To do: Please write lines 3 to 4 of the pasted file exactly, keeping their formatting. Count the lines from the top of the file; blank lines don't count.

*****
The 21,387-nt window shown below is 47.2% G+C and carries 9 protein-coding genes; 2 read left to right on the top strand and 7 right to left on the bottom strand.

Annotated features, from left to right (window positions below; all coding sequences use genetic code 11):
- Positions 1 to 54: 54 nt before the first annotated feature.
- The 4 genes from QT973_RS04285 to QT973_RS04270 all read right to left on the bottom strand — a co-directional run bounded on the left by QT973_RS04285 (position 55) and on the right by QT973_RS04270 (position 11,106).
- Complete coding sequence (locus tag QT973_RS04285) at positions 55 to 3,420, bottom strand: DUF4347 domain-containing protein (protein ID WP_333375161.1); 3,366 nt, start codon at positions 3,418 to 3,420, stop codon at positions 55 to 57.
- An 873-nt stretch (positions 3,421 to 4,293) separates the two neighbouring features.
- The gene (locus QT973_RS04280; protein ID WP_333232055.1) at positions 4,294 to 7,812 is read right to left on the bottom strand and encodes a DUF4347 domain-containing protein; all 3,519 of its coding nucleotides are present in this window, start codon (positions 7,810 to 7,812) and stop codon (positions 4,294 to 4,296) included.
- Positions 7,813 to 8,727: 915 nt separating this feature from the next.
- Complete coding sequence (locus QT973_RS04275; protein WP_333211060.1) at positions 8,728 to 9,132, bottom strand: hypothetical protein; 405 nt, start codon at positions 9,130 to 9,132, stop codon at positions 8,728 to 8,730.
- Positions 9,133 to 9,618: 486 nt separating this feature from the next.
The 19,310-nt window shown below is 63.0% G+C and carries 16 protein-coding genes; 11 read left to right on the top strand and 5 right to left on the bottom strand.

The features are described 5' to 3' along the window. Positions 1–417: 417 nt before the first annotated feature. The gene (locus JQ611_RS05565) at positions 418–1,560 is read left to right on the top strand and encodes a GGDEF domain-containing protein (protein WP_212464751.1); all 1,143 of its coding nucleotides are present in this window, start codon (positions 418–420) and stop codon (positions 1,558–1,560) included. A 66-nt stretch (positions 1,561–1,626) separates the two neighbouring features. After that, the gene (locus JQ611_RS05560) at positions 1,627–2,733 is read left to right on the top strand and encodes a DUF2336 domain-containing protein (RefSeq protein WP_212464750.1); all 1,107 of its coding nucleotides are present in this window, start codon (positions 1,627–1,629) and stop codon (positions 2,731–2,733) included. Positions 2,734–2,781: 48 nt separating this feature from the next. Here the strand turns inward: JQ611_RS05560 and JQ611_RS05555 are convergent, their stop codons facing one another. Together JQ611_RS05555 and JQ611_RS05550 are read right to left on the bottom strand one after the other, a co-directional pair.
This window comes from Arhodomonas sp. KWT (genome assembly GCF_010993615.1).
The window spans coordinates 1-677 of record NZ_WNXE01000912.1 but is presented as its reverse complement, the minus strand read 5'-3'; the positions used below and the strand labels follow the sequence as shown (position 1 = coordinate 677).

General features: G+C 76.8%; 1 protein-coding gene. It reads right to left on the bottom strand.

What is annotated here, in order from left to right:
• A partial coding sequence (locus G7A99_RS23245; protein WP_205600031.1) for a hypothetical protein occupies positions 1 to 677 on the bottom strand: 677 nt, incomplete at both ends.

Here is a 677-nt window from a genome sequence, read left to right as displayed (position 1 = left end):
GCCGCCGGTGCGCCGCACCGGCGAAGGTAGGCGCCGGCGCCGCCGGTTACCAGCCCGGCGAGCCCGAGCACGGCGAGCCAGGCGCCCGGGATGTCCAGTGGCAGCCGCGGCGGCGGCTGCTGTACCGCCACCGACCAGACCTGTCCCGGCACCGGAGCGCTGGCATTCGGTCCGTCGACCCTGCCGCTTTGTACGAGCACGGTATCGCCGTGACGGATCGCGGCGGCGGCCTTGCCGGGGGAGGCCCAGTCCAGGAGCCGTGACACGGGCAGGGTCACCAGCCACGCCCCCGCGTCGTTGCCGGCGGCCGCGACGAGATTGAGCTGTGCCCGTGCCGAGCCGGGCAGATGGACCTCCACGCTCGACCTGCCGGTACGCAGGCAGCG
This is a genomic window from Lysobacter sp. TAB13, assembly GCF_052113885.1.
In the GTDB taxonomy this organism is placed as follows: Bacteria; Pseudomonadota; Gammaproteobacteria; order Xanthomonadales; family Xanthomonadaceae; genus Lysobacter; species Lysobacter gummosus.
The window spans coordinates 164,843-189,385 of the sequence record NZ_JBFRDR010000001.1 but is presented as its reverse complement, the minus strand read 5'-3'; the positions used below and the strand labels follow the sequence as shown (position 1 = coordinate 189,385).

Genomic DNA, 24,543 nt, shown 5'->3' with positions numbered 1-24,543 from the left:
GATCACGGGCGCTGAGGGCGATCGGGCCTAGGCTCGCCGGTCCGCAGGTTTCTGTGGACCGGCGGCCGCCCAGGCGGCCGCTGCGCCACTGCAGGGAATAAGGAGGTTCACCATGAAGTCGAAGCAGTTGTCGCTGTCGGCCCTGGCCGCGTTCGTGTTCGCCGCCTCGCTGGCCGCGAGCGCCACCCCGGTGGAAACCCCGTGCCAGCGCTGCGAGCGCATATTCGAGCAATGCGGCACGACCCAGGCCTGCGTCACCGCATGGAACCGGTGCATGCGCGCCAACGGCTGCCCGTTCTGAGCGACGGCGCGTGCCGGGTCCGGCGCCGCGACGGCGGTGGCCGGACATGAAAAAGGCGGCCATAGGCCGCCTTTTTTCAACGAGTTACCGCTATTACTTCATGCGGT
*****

- Positions 1 to 54: 54 nt before the first annotated feature.
- The 4 genes from QT973_RS04285 to QT973_RS04270 all read right to left on the bottom strand — a co-directional run bounded on the left by QT973_RS04285 (position 55) and on the right by QT973_RS04270 (position 11,106).